that was undoubtedly very painful to him. But apparently he just wasn't up to it.
Whether he could be flown to the Senate and be able to cast a vote depends on his health
in the next two months. As an aside, it is worth noting that when the civil rights
bill came up for a cloture vote in 1964, Sen. Clair Engle (D-CA), who, like Kennedy, was
suffering from a brain tumor, was unable to speak, so he pointed to his eye to signify
"aye." Kennedy could do the same, if need be.
However, the situation is more complicated should Kennedy die before the bill comes to
a vote (or the reconciliation bill comes to a vote). In 2004, the Massachusetts
legislature, which is dominated by Democrats, was nervous about Gov. Mitt Romney (R-MA)
appointing a Republican to the Senate in the event John Kerry were to be elected President.
So they passed a law over his veto stripping the governor of the ability to appoint
senators to vacancies and instead requiring a special election within 5 months.
But having Kennedy's seat vacant for 5 months would be a disaster for the Democrats,
so Kennedy himself is now
the legislature to change the law again, allowing the governor, currently Democrat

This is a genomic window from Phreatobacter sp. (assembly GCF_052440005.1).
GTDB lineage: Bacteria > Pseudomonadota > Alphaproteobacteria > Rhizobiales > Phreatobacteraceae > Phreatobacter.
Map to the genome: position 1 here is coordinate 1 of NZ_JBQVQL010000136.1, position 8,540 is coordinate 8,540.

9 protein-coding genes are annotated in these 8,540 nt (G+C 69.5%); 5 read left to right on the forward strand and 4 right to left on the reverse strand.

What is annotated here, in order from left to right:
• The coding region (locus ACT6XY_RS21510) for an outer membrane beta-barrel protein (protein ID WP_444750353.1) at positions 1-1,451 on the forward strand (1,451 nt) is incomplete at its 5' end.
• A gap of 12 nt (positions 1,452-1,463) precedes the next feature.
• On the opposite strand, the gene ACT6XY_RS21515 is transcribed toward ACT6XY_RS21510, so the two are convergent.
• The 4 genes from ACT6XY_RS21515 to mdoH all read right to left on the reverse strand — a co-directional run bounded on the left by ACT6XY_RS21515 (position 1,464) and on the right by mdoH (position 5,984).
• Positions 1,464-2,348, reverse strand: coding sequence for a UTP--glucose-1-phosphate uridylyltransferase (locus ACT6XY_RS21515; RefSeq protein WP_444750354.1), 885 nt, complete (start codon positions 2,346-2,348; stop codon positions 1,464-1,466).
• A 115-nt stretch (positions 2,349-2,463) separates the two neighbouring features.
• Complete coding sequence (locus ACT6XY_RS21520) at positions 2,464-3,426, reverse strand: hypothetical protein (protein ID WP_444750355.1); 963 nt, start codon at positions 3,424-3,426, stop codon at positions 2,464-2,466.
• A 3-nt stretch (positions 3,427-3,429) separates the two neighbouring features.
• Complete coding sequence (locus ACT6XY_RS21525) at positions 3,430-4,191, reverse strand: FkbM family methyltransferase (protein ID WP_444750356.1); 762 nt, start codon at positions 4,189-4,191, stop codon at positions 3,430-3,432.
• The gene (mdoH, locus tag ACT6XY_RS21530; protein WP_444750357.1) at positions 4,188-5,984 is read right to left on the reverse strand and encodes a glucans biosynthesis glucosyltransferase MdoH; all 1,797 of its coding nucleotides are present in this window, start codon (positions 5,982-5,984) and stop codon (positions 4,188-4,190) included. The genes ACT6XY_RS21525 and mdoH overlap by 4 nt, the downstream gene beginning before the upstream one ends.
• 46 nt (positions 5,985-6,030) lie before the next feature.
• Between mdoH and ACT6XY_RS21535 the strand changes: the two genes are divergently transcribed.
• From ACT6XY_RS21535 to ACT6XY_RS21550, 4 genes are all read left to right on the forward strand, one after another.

Deval Patrick, to make a temporary appointment until the special election was held.
As a safeguard against a possible Republican governor making a future appointment, the
law could require consent of the state Senate, a body the Democrats are well entrenched in.
Senate Committees Report Fundraising
Both the Democratic and Republican senatorial committees have
their July fundraising amounts.
The Republicans raised slightly more than the Democrats and now have a net worth about
half a million dollars more than the Democrats. That is actually pretty good considering
they have little power and little ability to give goodies to their donors. Typically,
the party with the most power raises the most money.
|| $2.1 million
|| $7.2 million
|| $3.3 million
|| $3.9 million
|| $2.8 million
|| $4.4 million
|| $4.4 million
Potential Kissell Challengers Decline to Run
As many political junkies remember, in 2006 Larry Kissell (D), a totally unknown
high school teacher decided on a lark to run for Congress against a well-entrenched
multimillionaire textile heir, Robin Hayes (R). in NC-08.
Despite getting no help at all from
the DCCC on his fool's errand, he came within 329 votes of winning. He ran again in
2008 and this time, with a lot of help from the DCCC, he defeated Hayes, getting 55%
of the vote. Now both Hayes and Charlotte Mayor Pat McCrory, Kissell's biggest worries
in 2010, seem unlikely to
Kissell in 2010. As a fairly conservative incumbent in an R+2 district without a top-tier opponent,
Kissell is likely to survive.